Theatre Real life re-imagined

Real life re-imagined

Books suspended in mid-air are part of the set for Craig Higginson’s new play, The Imagined Land. In this way, Southern Africa’s literary past and present looms over Higginson’s new work, figuratively as well as literally. The production, which follows the story of a biographer who befriends one of his favourite writers and tries to write her life story, is inspired by the lives of novelists Doris Lessing and Nadine Gordimer. According to Higginson, the play is partly informed by true events. “Some years ago Gordimer had a young biographer from Trinidad, and she agreed to let him be her official biographer, but then their relationship went sour and she withdrew from the project,” he says. “That was the trigger for the play, but I wanted to make sure that it was not about that particular situation, so I’ve actually drawn a lot of my own family backstory into the play for the context of the story.”

Idolatry and the idea of a younger writer and their relationship with an older writer is one that is close to Higginson’s own life story: he was mentored by influential playwright Barney Simon when he was a young writer. According to Higginson, this is part of the reason why he identifies more closely with the character of the biographer, Edwards Smith (Nat Ramabulana), than that of the novelist Bronwyn Blackburne (Fiona Ramsay).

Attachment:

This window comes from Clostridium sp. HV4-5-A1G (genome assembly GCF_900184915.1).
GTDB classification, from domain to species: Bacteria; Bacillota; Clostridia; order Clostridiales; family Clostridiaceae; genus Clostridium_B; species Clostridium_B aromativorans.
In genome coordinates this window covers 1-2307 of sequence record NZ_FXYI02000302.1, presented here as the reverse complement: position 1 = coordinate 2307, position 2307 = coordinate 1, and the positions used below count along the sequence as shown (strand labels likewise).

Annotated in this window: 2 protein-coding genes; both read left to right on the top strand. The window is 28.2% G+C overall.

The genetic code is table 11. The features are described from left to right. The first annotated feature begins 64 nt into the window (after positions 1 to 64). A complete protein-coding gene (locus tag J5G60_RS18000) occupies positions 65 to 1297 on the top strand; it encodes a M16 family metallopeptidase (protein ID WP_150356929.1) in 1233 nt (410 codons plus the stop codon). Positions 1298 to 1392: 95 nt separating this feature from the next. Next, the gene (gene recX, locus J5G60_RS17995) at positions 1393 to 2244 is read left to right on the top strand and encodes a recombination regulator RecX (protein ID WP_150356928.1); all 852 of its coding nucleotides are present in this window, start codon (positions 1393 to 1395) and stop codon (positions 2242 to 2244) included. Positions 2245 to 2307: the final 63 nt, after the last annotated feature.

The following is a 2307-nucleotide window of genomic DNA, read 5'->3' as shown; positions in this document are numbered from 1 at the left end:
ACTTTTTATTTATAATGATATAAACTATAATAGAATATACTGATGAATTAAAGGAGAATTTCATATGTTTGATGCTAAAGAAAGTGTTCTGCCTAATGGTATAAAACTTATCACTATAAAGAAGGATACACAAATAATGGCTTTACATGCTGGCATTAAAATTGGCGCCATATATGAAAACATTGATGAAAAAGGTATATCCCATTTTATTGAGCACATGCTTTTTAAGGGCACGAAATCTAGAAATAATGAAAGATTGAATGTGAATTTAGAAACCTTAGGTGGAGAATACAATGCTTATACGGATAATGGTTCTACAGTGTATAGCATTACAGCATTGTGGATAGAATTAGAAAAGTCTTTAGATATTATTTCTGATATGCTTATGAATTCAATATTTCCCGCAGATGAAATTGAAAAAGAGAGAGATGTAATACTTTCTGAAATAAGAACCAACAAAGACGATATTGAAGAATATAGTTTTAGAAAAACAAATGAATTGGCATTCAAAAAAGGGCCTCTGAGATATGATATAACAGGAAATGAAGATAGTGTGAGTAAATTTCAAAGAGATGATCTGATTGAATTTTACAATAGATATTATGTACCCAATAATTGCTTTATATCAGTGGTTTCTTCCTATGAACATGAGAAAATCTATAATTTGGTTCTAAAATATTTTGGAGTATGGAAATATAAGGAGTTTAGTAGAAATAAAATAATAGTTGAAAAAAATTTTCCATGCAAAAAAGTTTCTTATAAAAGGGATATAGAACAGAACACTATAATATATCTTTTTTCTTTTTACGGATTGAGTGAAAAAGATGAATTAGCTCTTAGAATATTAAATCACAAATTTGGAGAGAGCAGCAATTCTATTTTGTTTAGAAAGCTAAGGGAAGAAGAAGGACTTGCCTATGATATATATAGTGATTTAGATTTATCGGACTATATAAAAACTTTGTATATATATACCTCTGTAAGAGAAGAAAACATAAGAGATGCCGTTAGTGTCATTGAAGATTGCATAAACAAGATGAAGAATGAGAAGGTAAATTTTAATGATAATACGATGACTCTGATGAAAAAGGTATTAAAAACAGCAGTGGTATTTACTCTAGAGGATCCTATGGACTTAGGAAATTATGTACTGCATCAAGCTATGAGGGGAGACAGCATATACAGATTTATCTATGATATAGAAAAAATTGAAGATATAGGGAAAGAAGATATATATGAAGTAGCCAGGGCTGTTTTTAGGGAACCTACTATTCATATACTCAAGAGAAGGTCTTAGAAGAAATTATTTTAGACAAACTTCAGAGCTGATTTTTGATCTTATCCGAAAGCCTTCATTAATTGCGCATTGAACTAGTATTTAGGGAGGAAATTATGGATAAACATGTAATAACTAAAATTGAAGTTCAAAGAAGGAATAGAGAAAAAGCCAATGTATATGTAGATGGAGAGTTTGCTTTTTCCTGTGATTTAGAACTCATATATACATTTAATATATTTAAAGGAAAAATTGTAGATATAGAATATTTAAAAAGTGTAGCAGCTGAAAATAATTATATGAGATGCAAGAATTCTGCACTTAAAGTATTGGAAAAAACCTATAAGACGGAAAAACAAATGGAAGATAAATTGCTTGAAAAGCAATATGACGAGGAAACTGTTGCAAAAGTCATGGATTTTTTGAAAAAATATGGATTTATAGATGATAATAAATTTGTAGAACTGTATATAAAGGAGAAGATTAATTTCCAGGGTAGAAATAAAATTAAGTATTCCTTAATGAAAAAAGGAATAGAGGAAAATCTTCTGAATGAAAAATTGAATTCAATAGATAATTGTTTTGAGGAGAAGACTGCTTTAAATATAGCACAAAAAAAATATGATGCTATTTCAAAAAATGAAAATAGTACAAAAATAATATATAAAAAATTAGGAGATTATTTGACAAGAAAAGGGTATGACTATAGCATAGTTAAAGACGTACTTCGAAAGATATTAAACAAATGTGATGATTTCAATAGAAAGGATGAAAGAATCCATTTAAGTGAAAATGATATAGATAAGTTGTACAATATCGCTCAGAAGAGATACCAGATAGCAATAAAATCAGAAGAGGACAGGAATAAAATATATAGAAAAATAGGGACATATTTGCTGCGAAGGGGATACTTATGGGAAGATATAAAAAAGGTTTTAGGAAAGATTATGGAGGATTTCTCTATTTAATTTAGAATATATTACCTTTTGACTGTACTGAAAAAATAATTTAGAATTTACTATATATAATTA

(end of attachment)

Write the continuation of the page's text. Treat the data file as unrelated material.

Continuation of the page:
Speaking about the process of writing the new work, Higginson says he was conscious of not using the lives of black people, particularly that of Edward, as a stepping stone for his own posturing. “A lot of white theatre practitioners recently have been accused of appropriating narratives from black South Africans, and then getting mileage out of those stories and building whole careers out of them,” he says. “So in relation to that, the play is very much concerned with narratives and how we represent ourselves and each other. It’s a very difficult thing in this country because you also add race to the mix, and questions of who represents who become very complex.”

Higginson adds that he views The Imagined Land as a state-of-the-nation play and indicative of the mood that South Africa is in. He says he wanted to make sense of this transitory period in our history, as opposed to picking the side of unrelenting optimism or terminal irony, as most local stateof- the-nation plays tend to do. “It’s too early to condemn or to redeem ourselves, I think. That is the mindset that I was in when I was thinking about this play.”

Veteran director Malcolm Purkey directs the play, which also features Janna Ramos Violante as Emily, Bronwyn’s literary critic daughter. Speaking about how Purkey got involved with the project Higginson notes that although he has previously directed plays, he wanted to work with Purkey because he could bring a new dimension to the work. “It’s healthy as a writer to have a director who can bring a different energy and perspective to the play. I am often about subtlety and Malcolm is more about a robust approach. We’ve worked well together to find a middle space for those two things in this production.”

Sihle Mthembu
Cue specialist writer

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